Ann Onymous evades the security system of Westminster. And manages to get out alive to tell us about it.
So Britain’s Security Service has carried out a review of potential damage done to its current anti-terrorist UK operations after Channel 4 exposed plots against European targets last night. Before everyone tries to fit under the nearest table/ into empty baked bean tins for shelter, we must remember that the vast majority of security alerts are sent out to keep us on our toes: plots so vague and details so scant that average Bob genuinely wouldn’t be able to prepare for an attack. A review is needed. But not on the potential damage done to the UK’s anti-terrorist services. The press already think we’re doing an okay job at keeping terrorists at bay (as long as policemen stop leaking papers) and instead are focusing on the gaping funding holes to overseas servicemen.
What does need to happen however is a lot closer to the policy-makers themselves. No use sitting in the palace of westminster worrying about how the public perceives your national security system, if your office is at threat itself.
Yes, I’m talking about the shoddy security at Westminster. God, it’s awful. Here’s what happened in August:
Get off the bus, striding past the police outside St Stephen’s entrance. Glance up at Big Ben. It’s half three. Past lunch. The MPs working over summer will be back in their offices. The tours have finished. Reach the barriers; the huge concrete slabs designed to stop anyone ramming a vehicle in to the 19th century facade. Of course the best way to destroy the whole building would be to blow it up from the inside. Not that we’re attempting that in some V for Vendetta ’10 coup. Gulp.
There’s some woman blabbing on about missing her tour to the security personnel. I smile at the gatekeeper, holding up a filofax and making a “get this pleb out of my way as I’m on a deadline” face. I dressed the part: black jacket, heels. Fortunately I look about 30 when i put on two layers of foundation, but added lipliner for good measure. Lets just pray they believed I was one of these pre-pubescent go-getting media types.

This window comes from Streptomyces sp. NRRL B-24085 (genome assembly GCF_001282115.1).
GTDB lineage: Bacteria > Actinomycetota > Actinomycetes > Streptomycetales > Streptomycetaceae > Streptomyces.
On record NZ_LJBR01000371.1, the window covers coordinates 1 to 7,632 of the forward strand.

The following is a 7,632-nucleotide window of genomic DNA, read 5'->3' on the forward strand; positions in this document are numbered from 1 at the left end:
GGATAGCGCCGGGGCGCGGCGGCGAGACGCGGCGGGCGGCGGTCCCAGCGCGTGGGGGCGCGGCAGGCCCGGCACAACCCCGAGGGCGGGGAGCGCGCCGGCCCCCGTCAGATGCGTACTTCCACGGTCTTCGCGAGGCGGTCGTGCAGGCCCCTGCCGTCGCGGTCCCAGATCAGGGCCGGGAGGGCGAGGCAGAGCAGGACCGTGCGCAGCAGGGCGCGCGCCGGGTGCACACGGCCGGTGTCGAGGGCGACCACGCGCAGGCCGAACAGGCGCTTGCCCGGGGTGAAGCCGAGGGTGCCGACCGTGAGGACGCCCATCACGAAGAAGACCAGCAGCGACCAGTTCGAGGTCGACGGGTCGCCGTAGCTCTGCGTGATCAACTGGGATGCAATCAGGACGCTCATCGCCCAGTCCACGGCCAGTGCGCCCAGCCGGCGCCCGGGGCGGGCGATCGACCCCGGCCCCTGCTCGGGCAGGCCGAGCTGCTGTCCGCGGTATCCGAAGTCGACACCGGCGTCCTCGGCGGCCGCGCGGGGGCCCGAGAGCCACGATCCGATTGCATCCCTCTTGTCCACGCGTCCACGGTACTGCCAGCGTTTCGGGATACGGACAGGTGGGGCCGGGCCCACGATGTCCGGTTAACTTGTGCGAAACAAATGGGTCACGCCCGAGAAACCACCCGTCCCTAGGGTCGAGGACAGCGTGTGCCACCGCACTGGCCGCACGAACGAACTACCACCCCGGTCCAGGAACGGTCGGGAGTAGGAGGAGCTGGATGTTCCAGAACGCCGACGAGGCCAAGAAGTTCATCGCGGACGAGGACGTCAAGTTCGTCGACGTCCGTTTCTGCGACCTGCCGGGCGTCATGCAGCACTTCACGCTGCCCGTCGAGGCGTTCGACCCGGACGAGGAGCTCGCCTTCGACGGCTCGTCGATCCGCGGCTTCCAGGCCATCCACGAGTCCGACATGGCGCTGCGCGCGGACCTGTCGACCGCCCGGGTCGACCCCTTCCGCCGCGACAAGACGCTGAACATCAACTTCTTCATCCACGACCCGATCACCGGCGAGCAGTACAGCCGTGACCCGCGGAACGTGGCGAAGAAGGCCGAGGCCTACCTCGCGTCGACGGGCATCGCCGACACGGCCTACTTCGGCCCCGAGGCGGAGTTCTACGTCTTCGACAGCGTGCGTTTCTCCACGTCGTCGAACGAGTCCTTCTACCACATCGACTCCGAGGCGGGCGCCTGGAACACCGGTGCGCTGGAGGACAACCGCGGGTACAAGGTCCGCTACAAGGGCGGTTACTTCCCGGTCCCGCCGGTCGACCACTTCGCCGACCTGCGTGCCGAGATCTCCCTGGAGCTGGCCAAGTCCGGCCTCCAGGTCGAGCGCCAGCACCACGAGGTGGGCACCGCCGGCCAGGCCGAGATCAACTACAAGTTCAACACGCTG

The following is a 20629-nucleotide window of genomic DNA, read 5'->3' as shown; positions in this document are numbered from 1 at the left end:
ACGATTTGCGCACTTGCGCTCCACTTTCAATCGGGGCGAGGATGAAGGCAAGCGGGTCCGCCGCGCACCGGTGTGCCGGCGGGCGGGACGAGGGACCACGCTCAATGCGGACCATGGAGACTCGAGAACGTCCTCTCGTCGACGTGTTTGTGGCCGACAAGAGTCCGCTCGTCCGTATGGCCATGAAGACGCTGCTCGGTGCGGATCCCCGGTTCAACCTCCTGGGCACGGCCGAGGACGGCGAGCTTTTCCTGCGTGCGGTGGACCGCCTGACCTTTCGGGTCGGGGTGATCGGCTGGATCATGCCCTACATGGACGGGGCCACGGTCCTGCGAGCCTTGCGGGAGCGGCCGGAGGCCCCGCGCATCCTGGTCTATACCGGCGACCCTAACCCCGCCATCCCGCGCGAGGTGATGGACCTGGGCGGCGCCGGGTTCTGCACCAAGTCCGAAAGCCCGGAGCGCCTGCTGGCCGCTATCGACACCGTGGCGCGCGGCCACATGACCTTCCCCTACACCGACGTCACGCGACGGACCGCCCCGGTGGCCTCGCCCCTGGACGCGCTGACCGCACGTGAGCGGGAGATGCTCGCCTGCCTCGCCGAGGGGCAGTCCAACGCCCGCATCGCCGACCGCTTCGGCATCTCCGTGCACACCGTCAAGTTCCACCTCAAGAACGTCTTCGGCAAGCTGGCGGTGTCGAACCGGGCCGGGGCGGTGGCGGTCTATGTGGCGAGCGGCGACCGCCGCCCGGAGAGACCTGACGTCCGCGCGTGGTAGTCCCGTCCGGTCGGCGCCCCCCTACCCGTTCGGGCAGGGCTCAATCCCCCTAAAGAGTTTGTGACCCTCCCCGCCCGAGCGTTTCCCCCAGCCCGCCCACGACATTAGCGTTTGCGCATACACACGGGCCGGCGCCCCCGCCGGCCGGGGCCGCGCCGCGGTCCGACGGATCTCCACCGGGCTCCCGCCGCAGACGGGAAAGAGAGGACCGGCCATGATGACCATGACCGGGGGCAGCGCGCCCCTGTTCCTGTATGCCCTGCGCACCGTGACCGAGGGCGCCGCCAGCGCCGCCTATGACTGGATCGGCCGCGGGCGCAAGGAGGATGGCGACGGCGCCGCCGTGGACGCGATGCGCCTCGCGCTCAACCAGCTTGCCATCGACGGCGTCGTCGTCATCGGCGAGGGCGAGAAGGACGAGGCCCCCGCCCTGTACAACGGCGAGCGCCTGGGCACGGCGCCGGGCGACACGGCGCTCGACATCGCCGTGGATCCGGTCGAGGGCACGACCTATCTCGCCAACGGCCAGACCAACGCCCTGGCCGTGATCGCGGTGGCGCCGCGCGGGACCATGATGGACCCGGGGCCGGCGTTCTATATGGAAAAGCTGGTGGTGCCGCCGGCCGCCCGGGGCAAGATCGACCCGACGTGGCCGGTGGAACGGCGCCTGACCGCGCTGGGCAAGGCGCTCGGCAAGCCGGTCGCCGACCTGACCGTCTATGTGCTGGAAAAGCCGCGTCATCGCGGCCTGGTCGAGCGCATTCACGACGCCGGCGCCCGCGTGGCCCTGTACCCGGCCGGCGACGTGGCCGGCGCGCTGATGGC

I’m past. Hell, they even shepherd the unfortunate tourist out of my path. “Step aside please, Madam.” Containing my shock by outing on a “serious media” face (think john snow wryly chewing immodium tablets) and headed to the policeman at the second barrier. “Hello. I’m here to see Tom Smith. I’m with The Times.” “Okay.” No media pass needed. No name-check. I even held up a copy of the paper as proof that I was ‘with’ it. Apparently now anyone owning a copy of a newspaper is now a hack.
So I headed down the “long slide to happiness, endlessly”, or minus Larkin, walked down that long grey ramp to the glass doors. Glancing at the roof, I recalled the Greenpeace protestors who managed to scale the building with such ease – bedding and all. I throw in some loud fake phone calls to associates as I wait in a queue of 3 or 4 elderly ladies who lunch (with MPs). There’s a separate queue for V-VIPs, probably Jesus and David Cameron. Mandy’s probably still using his tunnels. I expect Gove and Hague never actually have to leave the building. There’s a security guard (not police officer) on the revolving door, clenching a pile of white cards. Oh no, I don’t have any ID. I’ve got a provisional drivers licence, but that’s got a fine-able old address on it. Plus, if I have to speak to him he’ll notice I have the voice of a child.
But he’s not checking ID. He’s handing out white passes attached to black string. He gestures for me to put it round my neck. I nod sternly, avoiding making any actual noise. Plunging my weight into the revolving doors, I head towards the bag checks….
To be continued